New York concluded that the Basic Subscription was not taxable because (i) it only provided access to an online video library which does not constitute tangible personal property and (ii) its purpose is to impart knowledge by providing access to instructional course material that does not qualify as an information service.

The Premium-Monthly subscription also provided the customer with additional project files that the user could download. Since the files are not delivered in a tangible format, they are not tangible personal property. In addition, providing the files does not constitute an information service because they are provided only to supplement video courses and enhance the learning experience. Consequently, sales of the taxpayer’s Premium-Monthly subscription are not subject to sales tax.

Finally, the Premium-Annual subscription allows the user to download the videos to view offline, and New York determined that these downloads constitute the nontaxable sale of an intangible. Therefore, Premium-Annual subscriptions are also not subject to sales tax.

The specific manner that goods and services are provided can potentially alter the sales tax treatment.  For example, if the project files contained functioning software, perhaps New York would view the premium subscriptions as taxable because the user is downloading prewritten software. In addition, other states impose sales tax on digital goods and may therefore view all the subscriptions as taxable.[4]

Aprio’s SALT team has experience with multi-state sales and use taxes and can evaluate all aspects of your transactions in order to fully analyze the potential sales and use tax treatment. We ensure that you fully comply with your multi-state sales and use tax compliance obligations so that you do not incur unexpected tax liabilities and penalties. We constantly monitor these and other important state tax topics, and we will include any significant developments in future issues of the Aprio SALT Newsletter.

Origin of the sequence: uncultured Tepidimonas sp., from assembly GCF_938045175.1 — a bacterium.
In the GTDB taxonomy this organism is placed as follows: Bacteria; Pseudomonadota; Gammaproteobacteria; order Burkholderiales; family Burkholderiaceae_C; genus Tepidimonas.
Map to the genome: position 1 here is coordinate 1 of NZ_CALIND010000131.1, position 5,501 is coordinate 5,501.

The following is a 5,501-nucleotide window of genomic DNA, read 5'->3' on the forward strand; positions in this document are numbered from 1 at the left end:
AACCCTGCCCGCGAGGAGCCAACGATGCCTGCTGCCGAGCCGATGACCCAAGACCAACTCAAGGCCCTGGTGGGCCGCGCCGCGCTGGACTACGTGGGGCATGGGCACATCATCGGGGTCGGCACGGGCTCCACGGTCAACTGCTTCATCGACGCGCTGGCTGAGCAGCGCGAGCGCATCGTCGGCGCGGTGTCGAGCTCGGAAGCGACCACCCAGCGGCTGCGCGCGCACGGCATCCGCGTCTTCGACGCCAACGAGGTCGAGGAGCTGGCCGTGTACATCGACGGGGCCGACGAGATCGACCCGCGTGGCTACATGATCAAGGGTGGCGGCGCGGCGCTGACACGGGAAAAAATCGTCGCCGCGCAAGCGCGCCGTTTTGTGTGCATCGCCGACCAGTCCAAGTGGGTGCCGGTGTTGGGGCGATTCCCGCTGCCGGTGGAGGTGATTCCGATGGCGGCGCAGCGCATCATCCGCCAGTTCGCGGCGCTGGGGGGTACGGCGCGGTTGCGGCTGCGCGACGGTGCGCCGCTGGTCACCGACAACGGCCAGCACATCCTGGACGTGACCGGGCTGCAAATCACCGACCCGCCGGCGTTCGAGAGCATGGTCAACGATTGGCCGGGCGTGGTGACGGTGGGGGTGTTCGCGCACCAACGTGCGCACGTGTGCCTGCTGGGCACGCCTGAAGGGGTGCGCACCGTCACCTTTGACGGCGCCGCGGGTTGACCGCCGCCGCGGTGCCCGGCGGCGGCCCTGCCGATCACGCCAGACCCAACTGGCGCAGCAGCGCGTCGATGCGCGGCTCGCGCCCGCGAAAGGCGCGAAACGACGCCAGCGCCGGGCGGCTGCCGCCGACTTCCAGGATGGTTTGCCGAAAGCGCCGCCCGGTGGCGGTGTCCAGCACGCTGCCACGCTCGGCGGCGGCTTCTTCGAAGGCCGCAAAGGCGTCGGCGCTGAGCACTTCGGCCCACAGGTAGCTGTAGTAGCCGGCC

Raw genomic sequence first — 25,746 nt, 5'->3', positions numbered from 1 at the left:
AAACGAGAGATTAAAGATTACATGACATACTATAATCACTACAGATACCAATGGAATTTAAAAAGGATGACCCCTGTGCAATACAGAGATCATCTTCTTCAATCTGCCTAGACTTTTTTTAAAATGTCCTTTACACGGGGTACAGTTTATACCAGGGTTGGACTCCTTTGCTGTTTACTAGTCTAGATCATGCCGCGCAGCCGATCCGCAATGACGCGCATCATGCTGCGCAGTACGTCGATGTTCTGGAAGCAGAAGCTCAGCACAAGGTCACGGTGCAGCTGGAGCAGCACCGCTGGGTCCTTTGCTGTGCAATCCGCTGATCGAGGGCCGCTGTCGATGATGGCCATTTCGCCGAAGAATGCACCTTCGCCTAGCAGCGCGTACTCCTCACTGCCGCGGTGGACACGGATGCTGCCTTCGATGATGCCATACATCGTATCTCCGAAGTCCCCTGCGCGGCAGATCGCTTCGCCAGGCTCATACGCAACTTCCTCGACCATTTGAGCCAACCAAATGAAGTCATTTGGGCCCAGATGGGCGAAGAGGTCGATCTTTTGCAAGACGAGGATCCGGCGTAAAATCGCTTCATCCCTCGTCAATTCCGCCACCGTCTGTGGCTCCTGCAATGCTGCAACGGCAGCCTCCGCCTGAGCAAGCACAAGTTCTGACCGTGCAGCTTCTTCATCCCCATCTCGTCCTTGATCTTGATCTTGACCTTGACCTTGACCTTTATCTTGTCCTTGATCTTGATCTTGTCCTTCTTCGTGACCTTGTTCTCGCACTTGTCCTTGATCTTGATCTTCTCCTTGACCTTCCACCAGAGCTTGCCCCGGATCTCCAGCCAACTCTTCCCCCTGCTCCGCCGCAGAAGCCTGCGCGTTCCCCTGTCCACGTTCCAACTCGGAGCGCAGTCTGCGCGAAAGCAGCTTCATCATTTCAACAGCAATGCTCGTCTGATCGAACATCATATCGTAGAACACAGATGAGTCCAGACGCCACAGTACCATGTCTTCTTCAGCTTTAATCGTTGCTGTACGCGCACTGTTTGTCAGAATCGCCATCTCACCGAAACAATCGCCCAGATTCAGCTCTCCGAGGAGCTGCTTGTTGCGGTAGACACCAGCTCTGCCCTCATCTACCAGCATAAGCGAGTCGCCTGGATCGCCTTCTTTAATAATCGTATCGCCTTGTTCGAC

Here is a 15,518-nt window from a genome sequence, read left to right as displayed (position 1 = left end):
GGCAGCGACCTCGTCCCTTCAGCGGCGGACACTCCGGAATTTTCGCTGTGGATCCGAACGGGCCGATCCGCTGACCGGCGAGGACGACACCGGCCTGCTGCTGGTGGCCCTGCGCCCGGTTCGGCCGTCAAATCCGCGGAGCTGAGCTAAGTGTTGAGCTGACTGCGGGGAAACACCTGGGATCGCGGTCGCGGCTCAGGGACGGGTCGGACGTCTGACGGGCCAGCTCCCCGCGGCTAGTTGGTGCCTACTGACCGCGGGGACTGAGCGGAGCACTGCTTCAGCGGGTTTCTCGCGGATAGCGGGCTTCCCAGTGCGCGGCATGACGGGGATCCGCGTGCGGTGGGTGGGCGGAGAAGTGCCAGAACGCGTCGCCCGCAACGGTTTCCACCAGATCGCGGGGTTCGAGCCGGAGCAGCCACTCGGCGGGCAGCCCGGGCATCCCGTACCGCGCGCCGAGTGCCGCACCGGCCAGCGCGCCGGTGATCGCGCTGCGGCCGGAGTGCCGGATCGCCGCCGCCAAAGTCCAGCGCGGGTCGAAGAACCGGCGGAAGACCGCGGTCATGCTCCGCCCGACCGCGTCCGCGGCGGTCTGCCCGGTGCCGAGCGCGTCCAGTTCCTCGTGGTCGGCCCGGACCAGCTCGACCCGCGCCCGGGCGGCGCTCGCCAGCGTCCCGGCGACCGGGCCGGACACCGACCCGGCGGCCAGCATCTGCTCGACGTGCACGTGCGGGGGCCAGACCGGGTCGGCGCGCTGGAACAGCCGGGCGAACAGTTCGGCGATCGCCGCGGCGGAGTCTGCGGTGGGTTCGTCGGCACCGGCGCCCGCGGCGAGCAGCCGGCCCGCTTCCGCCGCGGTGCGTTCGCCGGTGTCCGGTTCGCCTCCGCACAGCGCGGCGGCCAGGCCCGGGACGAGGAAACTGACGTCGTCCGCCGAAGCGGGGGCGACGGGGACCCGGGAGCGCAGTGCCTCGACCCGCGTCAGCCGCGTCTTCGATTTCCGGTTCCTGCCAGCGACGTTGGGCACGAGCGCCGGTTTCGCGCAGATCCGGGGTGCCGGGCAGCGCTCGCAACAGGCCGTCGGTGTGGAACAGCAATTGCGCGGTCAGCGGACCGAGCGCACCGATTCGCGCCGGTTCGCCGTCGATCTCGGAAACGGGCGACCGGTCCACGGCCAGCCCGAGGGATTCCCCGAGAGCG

Contact Kristen Mantilla, SALT Associate at or Jeff Glickman, partner-in-charge of Aprio’s SALT practice, at for more information.

This article was featured in the November/December 2020 SALT Newsletter.

[1] New York Advisory Opinion TSB-A-20(18)S (June 16, 2020).

[2] N.Y. Tax Lax § 1105(a)

[3] N.Y. Tax Law § 1105(c)(1)

[4] For more information on this topic, please see our August 2020 SALT Newsletter, which contains an article addressing the Tennessee sales and use tax treatment of an online learning platform.

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About the Author

Jeff Glickman

Jeff Glickman is the partner-in-charge of Aprio, LLP’s State and Local Tax (SALT) practice. He has over 18 years of SALT consulting experience, advising domestic and international companies in all industries on minimizing their multistate liabilities and risks. He puts cash back into his clients’ businesses by identifying their eligibility for and assisting them in claiming various tax credits, including jobs/investment, retraining, and film/entertainment tax credits. Jeff also maintains a multistate administrative tax dispute and negotiations practice, including obtaining private letter rulings, preparing and negotiating voluntary disclosure agreements, pursuing refund claims, and assisting clients during audits.